South African President Jacob Zuma says calls for him to resign are 'unfair'

Key Points
  • Zuma spoke on state television Wednesday about calls from his ruling ANC that he step down.
  • "There's nothing I've done wrong," he said.
  • Zuma is due to make a statement later on Wednesday.
  • The South African rand has rallied following signs that Zuma could soon leave office, reaching a two and a half year high against the U.S. dollar earlier in the day.
Simphiwe Nkwali | Sunday Times | Getty Images

South African President Jacob Zuma has addressed calls by his ruling African National Congress (ANC) party for his resignation as "unfair."

"There's nothing I've done wrong," Zuma said, speaking on state television Wednesday, adding that he thought that the party was being plunged into a crisis its members would regret. "I'm being victimized," he said.

Zuma is due to make a statement later on Wednesday.

The ANC said earlier Wednesday that it would back a fast-tracked no-confidence motion against the president in parliament Thursday, raised by an opposition party.

This was the most recent in a series of blows that ANC has dealt to Zuma in an attempt to shake itself free from his scandal-laden government. The ANC called for his removal from office on Tuesday, although the party did not specify a time frame for him to leave.

Markets reacted swiftly to the news, with the South African rand hitting a 2.5-year high against the U.S. dollar on Wednesday. The U.S. currency sank in relation to the rand by 2 percent at approximately 11:40 a.m. ET Wednesday. Johannesburg's Top 40 index was trading 0.3 percent higher.

Zuma was replaced by Ramaphosa as head of the ANC in December. Ramaphosa is a former trade union leader-turned-politician and one of South Africa's richest men.

No real way that Zuma can politically survive: Verisk Maplecroft

Since Ramaphosa's election to ANC leader, signals had been getting stronger that time was up for Zuma's presidency. Last week, South Africa's annual State of the Nation address, to be given by the president, was canceled just days before it was scheduled to take place.

Ramaphosa is viewed as business-friendly, not least because he is expected to crack down on the graft that has plagued Zuma's administration. It is hoped that he will lift South Africa — part of the Goldman Sachs-labeled BRICS group of promising emerging market economies that ranks it alongside Brazil, Russia, India and China — out of the economic doldrums it has struggled with in recent years.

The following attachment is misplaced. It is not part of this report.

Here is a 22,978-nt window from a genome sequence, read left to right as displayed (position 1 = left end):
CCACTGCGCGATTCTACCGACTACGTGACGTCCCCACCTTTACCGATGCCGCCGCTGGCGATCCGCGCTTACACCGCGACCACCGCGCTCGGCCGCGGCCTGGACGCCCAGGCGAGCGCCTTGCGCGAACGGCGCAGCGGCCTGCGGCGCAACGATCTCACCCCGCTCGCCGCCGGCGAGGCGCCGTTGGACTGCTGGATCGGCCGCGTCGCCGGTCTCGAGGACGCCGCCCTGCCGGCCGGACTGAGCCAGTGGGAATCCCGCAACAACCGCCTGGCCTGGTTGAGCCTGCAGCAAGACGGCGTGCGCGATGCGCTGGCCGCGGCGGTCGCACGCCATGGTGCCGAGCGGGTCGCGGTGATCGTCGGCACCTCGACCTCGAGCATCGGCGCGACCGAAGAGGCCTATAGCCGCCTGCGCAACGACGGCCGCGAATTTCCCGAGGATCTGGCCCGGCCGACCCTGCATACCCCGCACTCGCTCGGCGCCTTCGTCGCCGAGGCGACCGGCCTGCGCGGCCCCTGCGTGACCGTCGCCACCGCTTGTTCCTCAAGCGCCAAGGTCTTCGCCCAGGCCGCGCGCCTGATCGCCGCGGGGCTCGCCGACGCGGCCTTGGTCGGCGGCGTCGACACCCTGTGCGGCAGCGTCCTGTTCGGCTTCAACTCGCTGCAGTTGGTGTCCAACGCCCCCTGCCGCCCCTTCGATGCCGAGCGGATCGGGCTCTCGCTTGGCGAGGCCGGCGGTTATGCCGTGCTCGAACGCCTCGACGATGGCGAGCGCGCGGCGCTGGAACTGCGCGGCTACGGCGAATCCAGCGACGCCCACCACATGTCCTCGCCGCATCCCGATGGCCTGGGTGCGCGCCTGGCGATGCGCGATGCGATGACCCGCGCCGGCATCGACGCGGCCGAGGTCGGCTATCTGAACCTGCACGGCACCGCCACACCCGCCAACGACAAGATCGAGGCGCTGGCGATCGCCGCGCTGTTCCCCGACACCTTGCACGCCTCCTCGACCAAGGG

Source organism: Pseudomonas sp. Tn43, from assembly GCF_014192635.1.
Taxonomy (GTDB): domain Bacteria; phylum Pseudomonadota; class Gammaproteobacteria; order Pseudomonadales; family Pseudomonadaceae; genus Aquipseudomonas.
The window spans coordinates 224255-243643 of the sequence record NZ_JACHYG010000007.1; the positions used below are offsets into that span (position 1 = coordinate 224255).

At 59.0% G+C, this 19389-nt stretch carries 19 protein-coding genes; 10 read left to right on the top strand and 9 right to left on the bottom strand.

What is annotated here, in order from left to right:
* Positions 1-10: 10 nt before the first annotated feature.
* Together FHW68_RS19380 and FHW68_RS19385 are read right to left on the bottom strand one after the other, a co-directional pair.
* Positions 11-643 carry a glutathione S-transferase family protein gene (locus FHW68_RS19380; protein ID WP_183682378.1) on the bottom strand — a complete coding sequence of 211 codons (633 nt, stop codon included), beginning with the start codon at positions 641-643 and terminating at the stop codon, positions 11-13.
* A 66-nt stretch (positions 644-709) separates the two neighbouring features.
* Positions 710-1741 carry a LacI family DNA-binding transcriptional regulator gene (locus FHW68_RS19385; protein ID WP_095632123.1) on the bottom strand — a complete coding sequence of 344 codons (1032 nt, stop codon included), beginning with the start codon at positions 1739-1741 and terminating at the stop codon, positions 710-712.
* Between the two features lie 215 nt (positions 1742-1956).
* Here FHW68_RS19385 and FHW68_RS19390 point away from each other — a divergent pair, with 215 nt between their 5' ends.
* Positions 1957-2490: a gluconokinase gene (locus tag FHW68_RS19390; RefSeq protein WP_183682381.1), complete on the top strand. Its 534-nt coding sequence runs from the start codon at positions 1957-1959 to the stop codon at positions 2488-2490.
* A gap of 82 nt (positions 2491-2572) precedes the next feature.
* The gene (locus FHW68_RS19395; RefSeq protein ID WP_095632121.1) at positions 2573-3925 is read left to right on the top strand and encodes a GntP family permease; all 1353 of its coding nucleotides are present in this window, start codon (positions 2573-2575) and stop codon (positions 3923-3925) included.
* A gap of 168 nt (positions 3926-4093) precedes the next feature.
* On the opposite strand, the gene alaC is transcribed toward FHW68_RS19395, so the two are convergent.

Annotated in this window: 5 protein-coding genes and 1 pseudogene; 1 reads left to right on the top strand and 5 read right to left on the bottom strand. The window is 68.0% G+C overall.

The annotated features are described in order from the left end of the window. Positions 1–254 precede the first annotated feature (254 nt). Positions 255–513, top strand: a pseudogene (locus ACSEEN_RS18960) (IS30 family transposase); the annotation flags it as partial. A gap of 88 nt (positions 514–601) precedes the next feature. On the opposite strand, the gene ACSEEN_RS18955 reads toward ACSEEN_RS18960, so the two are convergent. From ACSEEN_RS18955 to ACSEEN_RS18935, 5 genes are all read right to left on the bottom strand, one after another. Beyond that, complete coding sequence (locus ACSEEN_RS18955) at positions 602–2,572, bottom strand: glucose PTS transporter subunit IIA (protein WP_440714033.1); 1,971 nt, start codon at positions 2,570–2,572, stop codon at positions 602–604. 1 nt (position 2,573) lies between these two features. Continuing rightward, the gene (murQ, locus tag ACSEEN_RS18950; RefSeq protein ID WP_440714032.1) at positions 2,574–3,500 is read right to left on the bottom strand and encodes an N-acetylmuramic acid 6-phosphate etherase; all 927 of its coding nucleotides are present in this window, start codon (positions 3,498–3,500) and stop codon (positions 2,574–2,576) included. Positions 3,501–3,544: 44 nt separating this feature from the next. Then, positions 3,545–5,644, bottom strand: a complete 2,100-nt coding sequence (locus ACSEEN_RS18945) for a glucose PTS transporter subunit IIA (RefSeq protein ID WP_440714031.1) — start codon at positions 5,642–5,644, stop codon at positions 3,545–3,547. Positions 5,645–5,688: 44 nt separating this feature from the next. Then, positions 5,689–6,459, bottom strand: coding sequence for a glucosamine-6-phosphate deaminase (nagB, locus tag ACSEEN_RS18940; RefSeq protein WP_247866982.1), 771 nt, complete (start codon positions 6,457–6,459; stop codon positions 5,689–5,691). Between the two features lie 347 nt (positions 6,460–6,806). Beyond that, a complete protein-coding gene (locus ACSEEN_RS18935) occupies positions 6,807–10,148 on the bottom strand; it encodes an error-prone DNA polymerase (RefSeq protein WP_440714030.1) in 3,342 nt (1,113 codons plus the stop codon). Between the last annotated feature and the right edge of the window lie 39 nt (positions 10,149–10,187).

Beset by allegations

According to the International Monetary Fund (IMF), real gross domestic product growth for South Africa was just 0.7 percent in 2017, well below the 4.6 percent of emerging market economies as a whole.

Zuma has survived previous votes of no confidence in the South African parliament, the last being in August 2017.

Zuma's nine-year tenure as president had been beset by allegations of corruption, in particular concerning his links to the Gupta brothers, Indian-born businessmen in South Africa. Both parties deny wrongdoing, although some believe that the timing of Zuma's departure was based on him securing an exit deal that would keep him from prison.

Reuters reported Wednesday that the home of the Gupta family in Johannesburg had been raided by police in the early hours as part of an investigation into graft, with three people arrested.

What's happening in Zuma's South Africa?

But, Zuma is supported by a faction of the ANC and Ramaphosa faces the additional task of uniting his party ahead of presidential elections next year. The ANC, the party associated with late former President Nelson Mandela, has dominated post-apartheid politics in South Africa though its popularity has fallen in recent years.

Too much optimism?

The South African rand might have strengthened since Ramaphosa was elected as ANC leader, but BofA Merrill Lynch Global Research said in a note last week that too much optimism had been priced in to South African assets.

Zuma's departure does not necessarily equal a clean state for South Africa. "Let's remember that Jacob Zuma didn't invent corruption in South Africa, it was already a big problem even before he took power, although it certainly got worse during his presidency," Ben Payton, head of Africa research at risk consultancy Verisk Maplecroft, told CNBC Tuesday.

"One thing that's important to keep in mind is the strength of South African civil society and the judiciary in actually holding Zuma and his allies to account. That doesn't really happen anywhere else to the same degree in sub-Saharan Africa," he added.